Friday, February 8, 2008 
Numerous grants for Goffstown this year


GOFFSTOWN - The town this spring will began the transformation of an old rail line into a vibrant recreational corridor, connecting downtown Goffstown to the Pinardville area.
Earlier this week, the Board of Selectmen was scheduled to hold a public hearing on the acceptance of a $29,385 grant from the New Hampshire Bureau of Trails. The town also has received $2,400 from the Rails-to-Trails Conservancy in Washington, D.C. The second grant provides the town with the match it needs for federal and state funds.

The larger of the two grants will allow the town to break ground on the first of roughly five miles of the trail. The work will include building a trail head, grading and the laying down of a new nitpack gravel surface, according to Lowell Von Ruden, president of the Friends of the Goffstown Rail Trail.

The second grant, combined with $1,000 Public Service of New Hampshire donated last year, will pay for an engineer to examine how to cross a gap in the trail where there used to be a bridge.

“It is a lifesaver,” said Jim Bingham, the assistant town moderator and town liaison to Friends of the Goffstown Rail Trail. “In order to make this rail-trail construction a reality, it’s contributions like this that help volunteers continue reaching their goal of opening up this trail to the public.”

The trail starts near the Main Street bridge in Goffstown Village, parallels Mast Road and the Piscataquog River, and stops near Sarette Field in Pinardville, close to the Manchester city line. The first mile extends to the north side of Mast Road across from Villa Augustina School.

Bingham said the rail-trail is unique because it will link some of the major recreational centers in town with several schools.

The trail passes close to Goffstown High School, Barnard Park, the Parks and Recreation facility, the county complex, Villa Augustina School, and the Little League fields on Mast Road. It would end near Sarette Field, close to Bartlett Elementary School.

Bingham said the path of the rail-trail makes it easy for residents, especially children, to walk to recreational areas and schools, building a sense of community.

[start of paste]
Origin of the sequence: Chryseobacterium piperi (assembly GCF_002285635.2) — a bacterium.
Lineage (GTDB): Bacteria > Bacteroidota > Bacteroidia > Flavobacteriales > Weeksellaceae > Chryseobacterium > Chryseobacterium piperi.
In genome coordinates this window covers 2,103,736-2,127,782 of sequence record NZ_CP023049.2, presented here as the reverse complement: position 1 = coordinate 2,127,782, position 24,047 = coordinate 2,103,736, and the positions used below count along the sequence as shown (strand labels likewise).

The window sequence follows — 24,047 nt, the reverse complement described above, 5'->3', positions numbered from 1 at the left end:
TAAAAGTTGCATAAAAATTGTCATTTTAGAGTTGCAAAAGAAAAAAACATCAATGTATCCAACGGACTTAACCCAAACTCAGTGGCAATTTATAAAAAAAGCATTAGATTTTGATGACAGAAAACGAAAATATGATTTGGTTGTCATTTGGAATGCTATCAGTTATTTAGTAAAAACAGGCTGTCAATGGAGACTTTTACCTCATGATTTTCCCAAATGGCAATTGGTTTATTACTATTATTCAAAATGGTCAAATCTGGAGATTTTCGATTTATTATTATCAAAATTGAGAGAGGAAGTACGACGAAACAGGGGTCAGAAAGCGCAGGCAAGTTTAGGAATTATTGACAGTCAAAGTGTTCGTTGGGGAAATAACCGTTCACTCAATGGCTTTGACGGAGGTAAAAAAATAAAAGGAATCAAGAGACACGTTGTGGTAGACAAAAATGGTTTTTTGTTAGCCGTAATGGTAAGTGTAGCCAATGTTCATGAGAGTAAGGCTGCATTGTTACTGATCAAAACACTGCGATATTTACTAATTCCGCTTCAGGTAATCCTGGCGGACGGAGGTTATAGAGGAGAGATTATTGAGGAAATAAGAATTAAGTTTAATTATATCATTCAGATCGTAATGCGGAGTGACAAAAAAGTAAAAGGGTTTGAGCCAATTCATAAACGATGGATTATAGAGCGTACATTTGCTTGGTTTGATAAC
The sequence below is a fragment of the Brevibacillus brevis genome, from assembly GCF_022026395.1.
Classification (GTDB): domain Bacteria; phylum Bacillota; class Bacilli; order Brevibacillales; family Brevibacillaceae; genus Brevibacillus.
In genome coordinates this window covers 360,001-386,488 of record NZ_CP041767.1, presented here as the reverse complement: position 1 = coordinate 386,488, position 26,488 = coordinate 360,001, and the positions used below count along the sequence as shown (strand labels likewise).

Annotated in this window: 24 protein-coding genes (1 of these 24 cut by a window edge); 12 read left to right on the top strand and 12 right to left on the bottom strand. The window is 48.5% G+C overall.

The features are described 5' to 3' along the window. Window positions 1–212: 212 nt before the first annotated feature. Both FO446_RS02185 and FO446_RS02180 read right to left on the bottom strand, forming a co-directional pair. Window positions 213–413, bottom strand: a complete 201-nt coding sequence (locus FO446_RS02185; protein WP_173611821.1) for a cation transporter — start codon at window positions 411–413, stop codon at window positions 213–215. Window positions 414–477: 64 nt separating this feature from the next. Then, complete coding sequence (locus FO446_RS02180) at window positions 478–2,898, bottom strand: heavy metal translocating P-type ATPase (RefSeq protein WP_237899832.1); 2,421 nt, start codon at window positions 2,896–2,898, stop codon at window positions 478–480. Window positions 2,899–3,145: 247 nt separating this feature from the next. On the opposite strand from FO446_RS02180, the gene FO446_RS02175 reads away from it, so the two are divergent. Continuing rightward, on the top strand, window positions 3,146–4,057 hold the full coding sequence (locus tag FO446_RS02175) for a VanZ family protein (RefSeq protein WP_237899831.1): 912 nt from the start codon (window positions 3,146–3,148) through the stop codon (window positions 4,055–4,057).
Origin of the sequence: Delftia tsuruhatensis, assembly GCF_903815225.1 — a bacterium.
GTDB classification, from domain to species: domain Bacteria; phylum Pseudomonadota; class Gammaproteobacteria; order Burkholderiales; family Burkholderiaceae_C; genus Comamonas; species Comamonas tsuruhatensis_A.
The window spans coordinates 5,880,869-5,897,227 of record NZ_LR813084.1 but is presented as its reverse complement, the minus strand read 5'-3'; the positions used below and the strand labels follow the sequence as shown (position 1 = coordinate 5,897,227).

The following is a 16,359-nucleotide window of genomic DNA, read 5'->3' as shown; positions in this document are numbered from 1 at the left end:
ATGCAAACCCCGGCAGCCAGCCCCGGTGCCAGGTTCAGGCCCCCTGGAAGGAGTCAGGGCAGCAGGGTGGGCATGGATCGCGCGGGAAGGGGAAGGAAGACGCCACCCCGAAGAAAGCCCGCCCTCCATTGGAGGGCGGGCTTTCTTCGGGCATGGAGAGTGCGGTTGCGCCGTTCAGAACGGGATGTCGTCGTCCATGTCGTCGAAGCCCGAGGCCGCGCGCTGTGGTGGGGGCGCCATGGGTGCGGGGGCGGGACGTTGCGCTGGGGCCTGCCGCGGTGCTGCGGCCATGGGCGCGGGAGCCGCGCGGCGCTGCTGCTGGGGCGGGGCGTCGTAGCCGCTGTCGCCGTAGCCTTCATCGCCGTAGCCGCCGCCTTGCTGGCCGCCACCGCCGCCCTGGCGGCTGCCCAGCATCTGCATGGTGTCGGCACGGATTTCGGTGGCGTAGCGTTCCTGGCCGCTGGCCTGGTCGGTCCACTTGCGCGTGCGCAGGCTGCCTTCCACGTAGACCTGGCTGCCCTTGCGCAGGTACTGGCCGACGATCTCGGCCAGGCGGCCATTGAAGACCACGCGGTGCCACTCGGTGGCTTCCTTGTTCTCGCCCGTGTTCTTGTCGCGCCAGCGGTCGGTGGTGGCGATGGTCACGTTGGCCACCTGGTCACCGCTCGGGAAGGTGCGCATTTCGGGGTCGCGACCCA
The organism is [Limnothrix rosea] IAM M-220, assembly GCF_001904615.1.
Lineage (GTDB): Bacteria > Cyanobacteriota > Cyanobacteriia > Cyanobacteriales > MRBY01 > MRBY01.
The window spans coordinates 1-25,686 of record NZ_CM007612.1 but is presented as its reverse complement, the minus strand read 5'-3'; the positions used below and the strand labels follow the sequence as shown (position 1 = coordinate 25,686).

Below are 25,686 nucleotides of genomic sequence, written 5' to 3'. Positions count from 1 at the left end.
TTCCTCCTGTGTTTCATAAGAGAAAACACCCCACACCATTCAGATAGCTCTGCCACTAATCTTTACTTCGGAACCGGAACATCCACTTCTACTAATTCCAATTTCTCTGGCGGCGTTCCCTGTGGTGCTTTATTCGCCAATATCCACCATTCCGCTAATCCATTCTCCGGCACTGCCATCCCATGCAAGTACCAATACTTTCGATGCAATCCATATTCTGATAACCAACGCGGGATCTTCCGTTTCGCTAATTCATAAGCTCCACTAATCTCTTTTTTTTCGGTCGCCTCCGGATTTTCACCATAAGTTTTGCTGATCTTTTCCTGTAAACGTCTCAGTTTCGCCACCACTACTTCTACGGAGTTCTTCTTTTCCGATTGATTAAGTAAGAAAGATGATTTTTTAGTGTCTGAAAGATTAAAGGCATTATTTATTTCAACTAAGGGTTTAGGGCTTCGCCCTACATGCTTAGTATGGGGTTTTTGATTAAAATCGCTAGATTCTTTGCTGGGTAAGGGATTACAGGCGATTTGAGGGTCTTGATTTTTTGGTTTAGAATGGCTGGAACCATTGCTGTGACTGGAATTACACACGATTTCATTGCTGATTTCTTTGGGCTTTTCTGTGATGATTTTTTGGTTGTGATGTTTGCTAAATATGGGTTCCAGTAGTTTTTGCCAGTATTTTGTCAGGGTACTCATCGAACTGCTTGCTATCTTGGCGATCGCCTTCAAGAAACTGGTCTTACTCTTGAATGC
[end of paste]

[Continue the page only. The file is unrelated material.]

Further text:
The trail could also become a destination for walkers, joggers, and bicyclists, excepting motorized vehicles, according to the Friends of the Goffstown Rail Trail.

The benefits don’t stop there, Bingham said. Encouraging people to walk to places not only has health and recreational value, it also gets cars off Mast Road, alleviating traffic.

The increased foot traffic, he said, will bring more business to restaurants and stores in Goffstown Village. The rail-trail could also boost the local economy by attracting businesses that cater to rail-trail enthusiasts, such as bicycle shops or ice cream stands.

On the agenda for the Monday, Feb. 4, selectmen meeting were grants for several other town projects.

Two of the grants are related to the preservation of Goffstown’s history and heritage. A private donation of stocks worth $6,335 from Elizabeth Merrill, a Goffstown resident, will bolster the Grasmere Town Hall Restoration Fund. Also, the state is giving the town a $2,797 Certified Local Government grant for historic signs.

An $8,460 grant from the Federal Emergency Management Agency will fund an update to the town emergency management plan.

Selectman Nick Campasano said the town will use the money to shift to a new format, which will specify what functions various town departments and relief agencies can perform during any kind of emergency.

That will allow the emergency director to tailor the response and support to the specific situation, unlike the old one, which planned for a set of stock emergencies, according to Campasano.

Also, a $5,500 Homeland Security grant will pay for interoperable radio equipment, which will improve communication with the other departments in the 20-town Souhegan Mutual Aid Association.

The equipment gives departments the ability to talk to each other directly even though they are on different radio bands. Goffstown Fire Chief Richard O’Brien said that ability is crucial when several departments are responding to a large fire or other major emergency.

Reproduced by the Goffstown Residents Association.


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